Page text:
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Posts Tagged ‘debate’

Dani Dayan, Caroline Glick Debate the Yesha Communities Issue

Tuesday, January 22nd, 2013

I mentioned the debate here.

Here’s Dayan speaking:

Caroline Glick’s words can be found here at the 49th minute or so.

Here’s what she wrote about the experience:

…in one particularly ugly segment, Levy made the scurrilous accusation that Israel systematically steals land from the Palestinians. Both Dayan and I demanded that he provide just one example of his charge. And the audience raged against us for our temerity at insisting that he provide substantiation for his baseless allegation. In the event, he failed to substantiate his allegation.

At another point, I was asked how I defend the Nazi state of Israel. When I responded by among other things giving the Nazi pedigree of the Palestinian nationalist movement founded by Nazi agent Haj Amin el Husseini and currently led by Holocaust denier Mahmoud Abbas, the crowd angrily shouted me down.

I want to note that the audience was made up of upper crust, wealthy British people, not unwashed rabble rousers. And yet they behaved in many respects like a mob when presented with pro-Israel positions…

I was prepared to conduct a civilized debate based on facts and reasoned argumentation. I expected it to be a difficult experience. I was not expecting to be greeted by a well-dressed mob. My pessimism about Europeans’ capacity to avail themselves to reasoned, fact-based argumentation about Israel has only deepened from the experience.

Visit My Right Word.

Yisrael Medad

After Obama’s Victory, Jews Focus On U.S.-Israel Relations

Wednesday, November 7th, 2012

Capping a race that on a national level was largely defined by the economy but in the Jewish community turned into an extended debate over which candidate would steer the best course for U.S.-Israel relations, President Barack Obama defeated Republican challenger Mitt Romney on Tuesday to earn a second term.

Obama, who as of Wednesday morning had garnered 303 electoral votes to Romney’s 206 and was ahead in the popular vote 50-48 percent, took 69 percent of the Jewish vote, according to a CNN exit poll, representing a nine-point drop from the 78 percent he won in 2008.

National Jewish Democratic Council (NJDC) President and CEO David A. Harris, speaking exclusively with JNS after major television networks called the race for Obama on Tuesday night, said he “and the clear majority of American Jews” are “reassured by having President Obama in office for another four years.”

“The president has a stellar pro-Israel record,” Harris said. “The facts speak for themselves. Whether it’s missile defense or some of the closest [U.S.-Israel] security cooperation ever, or heralding an era of isolating Iran like never before, I see…the close cooperation between the United States and Israel continuing into and through the next four years during what’s a crucial period for Israel’s security.”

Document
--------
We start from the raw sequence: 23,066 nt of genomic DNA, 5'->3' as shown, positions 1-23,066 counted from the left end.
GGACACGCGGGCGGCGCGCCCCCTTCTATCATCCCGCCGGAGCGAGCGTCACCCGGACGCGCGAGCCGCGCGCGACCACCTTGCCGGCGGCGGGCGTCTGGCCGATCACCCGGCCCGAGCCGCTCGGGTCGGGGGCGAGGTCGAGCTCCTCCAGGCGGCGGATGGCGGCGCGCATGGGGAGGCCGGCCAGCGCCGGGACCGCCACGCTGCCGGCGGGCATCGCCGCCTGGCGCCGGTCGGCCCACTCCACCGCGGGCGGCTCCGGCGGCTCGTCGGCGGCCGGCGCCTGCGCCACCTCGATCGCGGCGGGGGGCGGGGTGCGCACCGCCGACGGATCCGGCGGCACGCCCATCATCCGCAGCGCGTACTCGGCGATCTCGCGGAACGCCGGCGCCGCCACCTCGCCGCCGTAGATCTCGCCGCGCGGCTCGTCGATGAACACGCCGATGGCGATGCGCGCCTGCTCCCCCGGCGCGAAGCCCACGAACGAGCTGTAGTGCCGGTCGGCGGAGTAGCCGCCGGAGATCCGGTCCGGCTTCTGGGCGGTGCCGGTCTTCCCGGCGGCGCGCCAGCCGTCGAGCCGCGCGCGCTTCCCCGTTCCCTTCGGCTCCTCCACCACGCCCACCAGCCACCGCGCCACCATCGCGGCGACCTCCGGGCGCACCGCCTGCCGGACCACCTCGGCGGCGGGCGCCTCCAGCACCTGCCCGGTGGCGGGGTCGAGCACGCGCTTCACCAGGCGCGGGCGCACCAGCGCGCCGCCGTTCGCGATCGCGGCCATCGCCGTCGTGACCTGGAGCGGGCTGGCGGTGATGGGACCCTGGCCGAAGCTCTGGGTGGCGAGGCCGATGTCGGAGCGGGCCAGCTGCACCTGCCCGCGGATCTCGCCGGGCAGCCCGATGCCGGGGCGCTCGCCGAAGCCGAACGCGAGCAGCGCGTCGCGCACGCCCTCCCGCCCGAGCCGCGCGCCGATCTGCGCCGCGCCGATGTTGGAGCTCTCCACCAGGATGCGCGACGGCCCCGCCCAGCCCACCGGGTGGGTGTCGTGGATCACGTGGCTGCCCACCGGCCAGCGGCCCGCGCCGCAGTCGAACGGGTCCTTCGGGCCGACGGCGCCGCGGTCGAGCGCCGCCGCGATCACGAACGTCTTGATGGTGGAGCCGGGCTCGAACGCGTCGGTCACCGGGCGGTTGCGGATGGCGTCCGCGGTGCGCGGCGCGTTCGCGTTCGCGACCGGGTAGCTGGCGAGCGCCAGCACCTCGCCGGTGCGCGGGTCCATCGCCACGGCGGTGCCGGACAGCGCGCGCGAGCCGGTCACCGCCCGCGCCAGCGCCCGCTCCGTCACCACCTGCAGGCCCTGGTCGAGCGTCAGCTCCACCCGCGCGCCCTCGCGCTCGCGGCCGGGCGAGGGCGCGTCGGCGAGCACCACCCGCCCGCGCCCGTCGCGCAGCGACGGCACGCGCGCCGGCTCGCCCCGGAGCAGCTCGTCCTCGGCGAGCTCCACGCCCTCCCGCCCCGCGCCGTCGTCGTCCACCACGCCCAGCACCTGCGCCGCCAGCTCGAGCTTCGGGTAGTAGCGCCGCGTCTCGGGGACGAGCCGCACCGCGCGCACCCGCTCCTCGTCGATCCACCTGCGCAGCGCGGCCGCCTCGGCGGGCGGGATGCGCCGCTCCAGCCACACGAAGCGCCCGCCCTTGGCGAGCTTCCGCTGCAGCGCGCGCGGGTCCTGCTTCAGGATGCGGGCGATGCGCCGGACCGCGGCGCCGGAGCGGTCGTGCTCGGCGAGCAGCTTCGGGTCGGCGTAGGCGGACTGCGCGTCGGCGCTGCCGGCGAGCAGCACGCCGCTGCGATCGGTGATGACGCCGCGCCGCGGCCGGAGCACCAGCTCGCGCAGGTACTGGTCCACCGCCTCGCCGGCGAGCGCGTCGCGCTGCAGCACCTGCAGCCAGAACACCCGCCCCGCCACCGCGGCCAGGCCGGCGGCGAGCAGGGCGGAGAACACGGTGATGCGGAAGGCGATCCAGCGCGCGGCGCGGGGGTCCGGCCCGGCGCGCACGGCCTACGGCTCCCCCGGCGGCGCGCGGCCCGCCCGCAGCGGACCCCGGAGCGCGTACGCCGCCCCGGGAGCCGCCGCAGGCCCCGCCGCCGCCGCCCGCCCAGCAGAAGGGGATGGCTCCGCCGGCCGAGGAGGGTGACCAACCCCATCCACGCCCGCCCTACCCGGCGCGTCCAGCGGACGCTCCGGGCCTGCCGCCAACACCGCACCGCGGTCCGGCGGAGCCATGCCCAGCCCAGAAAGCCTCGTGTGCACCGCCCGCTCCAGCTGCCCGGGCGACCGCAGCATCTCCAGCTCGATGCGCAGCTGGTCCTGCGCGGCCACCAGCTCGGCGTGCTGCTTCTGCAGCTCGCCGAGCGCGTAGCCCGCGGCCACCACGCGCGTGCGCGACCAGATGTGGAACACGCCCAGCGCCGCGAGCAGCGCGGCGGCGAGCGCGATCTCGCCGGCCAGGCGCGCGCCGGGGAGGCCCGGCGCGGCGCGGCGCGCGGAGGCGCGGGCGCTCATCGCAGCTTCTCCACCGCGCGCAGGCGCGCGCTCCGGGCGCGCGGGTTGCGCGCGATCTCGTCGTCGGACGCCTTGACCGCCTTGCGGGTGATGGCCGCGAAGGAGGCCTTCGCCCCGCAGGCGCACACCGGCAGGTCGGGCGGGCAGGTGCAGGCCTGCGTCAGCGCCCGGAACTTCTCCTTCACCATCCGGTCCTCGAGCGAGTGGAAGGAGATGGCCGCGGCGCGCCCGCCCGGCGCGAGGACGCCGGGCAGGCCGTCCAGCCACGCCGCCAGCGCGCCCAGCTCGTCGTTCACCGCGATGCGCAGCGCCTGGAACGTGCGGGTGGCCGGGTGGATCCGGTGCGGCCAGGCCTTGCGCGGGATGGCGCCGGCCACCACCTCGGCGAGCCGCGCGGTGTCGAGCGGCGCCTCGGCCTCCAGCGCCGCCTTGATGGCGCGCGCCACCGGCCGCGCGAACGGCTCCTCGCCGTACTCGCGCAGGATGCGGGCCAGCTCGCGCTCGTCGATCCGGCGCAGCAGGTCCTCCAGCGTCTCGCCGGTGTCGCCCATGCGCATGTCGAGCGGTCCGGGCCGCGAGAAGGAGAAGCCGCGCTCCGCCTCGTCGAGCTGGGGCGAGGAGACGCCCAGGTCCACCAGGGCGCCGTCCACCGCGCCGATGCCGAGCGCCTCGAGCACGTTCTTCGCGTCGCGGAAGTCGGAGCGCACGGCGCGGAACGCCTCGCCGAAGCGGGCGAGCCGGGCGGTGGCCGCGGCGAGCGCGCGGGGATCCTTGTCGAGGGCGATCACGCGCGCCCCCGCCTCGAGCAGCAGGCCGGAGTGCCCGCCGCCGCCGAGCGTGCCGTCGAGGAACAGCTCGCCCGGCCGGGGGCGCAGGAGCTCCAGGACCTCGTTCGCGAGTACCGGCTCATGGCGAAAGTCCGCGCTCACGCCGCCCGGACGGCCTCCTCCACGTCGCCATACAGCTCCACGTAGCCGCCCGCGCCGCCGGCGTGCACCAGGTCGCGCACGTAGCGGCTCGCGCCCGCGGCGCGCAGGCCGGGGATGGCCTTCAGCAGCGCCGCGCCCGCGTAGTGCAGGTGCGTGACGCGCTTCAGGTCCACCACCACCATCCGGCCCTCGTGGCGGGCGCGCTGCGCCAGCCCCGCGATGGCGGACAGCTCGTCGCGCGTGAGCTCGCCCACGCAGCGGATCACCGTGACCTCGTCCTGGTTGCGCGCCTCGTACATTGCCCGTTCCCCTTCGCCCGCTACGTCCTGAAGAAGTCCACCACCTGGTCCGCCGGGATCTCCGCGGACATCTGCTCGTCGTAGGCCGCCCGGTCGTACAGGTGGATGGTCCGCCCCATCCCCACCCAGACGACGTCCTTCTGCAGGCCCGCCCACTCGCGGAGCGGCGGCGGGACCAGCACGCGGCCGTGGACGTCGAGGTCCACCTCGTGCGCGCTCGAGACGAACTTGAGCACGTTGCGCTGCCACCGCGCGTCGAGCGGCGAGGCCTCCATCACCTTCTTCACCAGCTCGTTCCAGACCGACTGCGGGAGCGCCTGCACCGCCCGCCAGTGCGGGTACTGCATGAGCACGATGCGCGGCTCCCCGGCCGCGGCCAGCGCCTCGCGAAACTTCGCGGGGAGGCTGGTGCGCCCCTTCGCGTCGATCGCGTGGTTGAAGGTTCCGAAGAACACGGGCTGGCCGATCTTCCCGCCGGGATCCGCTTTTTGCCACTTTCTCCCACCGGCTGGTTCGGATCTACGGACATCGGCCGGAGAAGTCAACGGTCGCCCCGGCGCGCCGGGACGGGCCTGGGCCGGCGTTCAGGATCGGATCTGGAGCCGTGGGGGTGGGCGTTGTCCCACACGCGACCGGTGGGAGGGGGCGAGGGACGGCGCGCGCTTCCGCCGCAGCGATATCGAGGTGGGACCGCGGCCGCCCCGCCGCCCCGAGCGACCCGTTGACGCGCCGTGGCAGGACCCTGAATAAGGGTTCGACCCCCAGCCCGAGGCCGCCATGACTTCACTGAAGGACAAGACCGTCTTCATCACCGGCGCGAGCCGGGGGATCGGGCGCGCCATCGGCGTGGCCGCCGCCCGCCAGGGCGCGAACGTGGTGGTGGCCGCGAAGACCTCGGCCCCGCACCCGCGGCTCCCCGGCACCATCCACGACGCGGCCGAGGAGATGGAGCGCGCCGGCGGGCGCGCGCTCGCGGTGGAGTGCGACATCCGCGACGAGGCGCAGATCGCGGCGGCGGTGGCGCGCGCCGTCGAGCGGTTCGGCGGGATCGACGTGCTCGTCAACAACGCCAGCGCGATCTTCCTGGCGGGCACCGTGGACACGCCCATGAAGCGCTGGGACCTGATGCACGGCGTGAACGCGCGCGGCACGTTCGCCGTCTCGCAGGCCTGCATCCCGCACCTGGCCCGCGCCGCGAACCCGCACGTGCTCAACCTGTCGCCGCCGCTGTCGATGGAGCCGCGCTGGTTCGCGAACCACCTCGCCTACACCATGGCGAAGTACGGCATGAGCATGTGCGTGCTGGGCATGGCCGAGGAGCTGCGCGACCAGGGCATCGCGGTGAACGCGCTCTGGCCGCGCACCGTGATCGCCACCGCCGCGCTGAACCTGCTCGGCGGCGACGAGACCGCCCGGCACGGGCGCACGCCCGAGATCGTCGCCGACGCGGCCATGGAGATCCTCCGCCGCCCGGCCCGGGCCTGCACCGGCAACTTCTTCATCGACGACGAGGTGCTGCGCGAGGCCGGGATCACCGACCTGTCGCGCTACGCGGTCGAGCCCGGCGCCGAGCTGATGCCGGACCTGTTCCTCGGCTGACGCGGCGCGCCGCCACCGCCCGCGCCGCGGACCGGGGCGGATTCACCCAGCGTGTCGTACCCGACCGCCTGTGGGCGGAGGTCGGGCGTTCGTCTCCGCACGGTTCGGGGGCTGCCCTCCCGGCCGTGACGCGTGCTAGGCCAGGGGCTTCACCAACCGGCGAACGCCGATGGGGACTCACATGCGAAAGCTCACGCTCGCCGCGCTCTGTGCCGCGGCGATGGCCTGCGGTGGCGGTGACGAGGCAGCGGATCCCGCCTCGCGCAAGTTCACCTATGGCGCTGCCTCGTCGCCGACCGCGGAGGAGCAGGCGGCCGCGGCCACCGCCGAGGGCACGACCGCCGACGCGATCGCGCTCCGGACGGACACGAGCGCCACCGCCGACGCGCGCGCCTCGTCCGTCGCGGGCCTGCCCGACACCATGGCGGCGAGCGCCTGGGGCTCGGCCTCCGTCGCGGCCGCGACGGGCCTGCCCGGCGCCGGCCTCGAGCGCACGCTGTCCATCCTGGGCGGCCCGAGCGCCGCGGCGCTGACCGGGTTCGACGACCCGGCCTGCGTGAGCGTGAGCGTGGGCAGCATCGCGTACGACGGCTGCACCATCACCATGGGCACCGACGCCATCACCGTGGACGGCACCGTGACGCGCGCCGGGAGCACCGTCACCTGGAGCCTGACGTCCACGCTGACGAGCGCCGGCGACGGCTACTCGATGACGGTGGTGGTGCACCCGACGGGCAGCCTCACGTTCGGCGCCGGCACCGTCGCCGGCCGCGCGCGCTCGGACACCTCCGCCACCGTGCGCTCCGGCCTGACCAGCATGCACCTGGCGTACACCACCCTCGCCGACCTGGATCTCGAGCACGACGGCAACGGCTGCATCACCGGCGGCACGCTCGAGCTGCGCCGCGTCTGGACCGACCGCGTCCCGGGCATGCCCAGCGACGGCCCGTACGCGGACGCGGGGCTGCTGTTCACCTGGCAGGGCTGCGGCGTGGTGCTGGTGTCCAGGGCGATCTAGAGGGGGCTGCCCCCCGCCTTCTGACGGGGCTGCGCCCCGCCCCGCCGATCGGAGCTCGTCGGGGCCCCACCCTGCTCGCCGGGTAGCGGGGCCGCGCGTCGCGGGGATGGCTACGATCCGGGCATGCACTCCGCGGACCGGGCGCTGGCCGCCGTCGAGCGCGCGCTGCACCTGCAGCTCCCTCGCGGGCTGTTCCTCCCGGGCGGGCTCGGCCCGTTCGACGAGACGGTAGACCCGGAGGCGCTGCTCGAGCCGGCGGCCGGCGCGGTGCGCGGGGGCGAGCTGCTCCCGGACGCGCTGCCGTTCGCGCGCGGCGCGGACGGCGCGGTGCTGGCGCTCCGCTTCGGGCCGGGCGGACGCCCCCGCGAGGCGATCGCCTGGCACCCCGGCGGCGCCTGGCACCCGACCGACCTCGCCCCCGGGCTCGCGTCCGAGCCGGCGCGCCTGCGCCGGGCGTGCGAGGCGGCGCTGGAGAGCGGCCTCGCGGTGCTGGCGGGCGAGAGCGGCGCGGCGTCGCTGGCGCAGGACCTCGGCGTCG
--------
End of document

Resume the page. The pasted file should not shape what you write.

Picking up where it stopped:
The recent course of the U.S.-Israel relationship, however, has also included disagreements between Obama and Israeli Prime Minister Benjamin Netanyahu on how to deal with the Iranian nuclear threat, with Obama refusing to set the “red lines” for U.S. military action that Netanyahu has requested; in one television interview he called those demands “noise.”

Just a day before the election, the Israeli daily Yediot Aharonot reported that senior Obama adviser Valerie Jarrett has been leading secret talks with Iran for several months. That story followed a New York Times story last month that said the U.S. had agreed to direct negotiations with Iran over its nuclear program for the time – a report denied first by the White House, then by Obama himself in the third presidential debate.

Jonathan Tobin, senior online editor of Commentary magazine, told JNS that Obama’s win will mean “probably four years of ongoing tension with the government of Israel, which is likely to be led by the same person [Netanyahu] with whom Obama is engaged in a long-term feud” – including tension on Iran, especially if Obama approves an Iranian deal brokered by Jarrett.

However, Tobin acknowledged that the “infrastructure of the [U.S.-Israel] alliance isn’t going anywhere.”

Netanyahu congratulated Obama on his victory by saying in a statement, “The strategic alliance between Israel and the U.S. is stronger than ever. I will continue to work with President Obama in order to assure the interests that are vital to the security of the citizens of Israel.”

While Israel was a widely debated election issue in the Jewish community, “American Jews are first and foremost Americans, and like other Americans they are concerned very much about the economy and jobs,” Harris said, calling that “the president’s number one priority today and immediately.”

The battle for the Jewish vote was hotly contested in the swing states of Florida, Ohio, Nevada and Pennsylvania, with the Republican Jewish Coalition (RJC) running a $5 million “Buyer’s Remorse” television advertising campaign in those states that featured Jews who supported Obama in 2008 but regretted that decision. RJC’s advertising in swing states – which also included “Obama…Oy Vey!!” billboards in South Florida – totaled $6.5 million.

Rabbi David Steinhardt of B’nai Torah Congregation in Boca Raton, Fla., said election season was “a very, very challenging period of time and a very difficult campaign.” In his congregation, however, Steinhardt said “people were really respectful of each other in the conversation, surprisingly so, looking at how things began.” Steinhardt said much of the pro-Obama sentiment in his community was “quiet support,” as opposed to the more aggressive approach of Romney supporters during the race.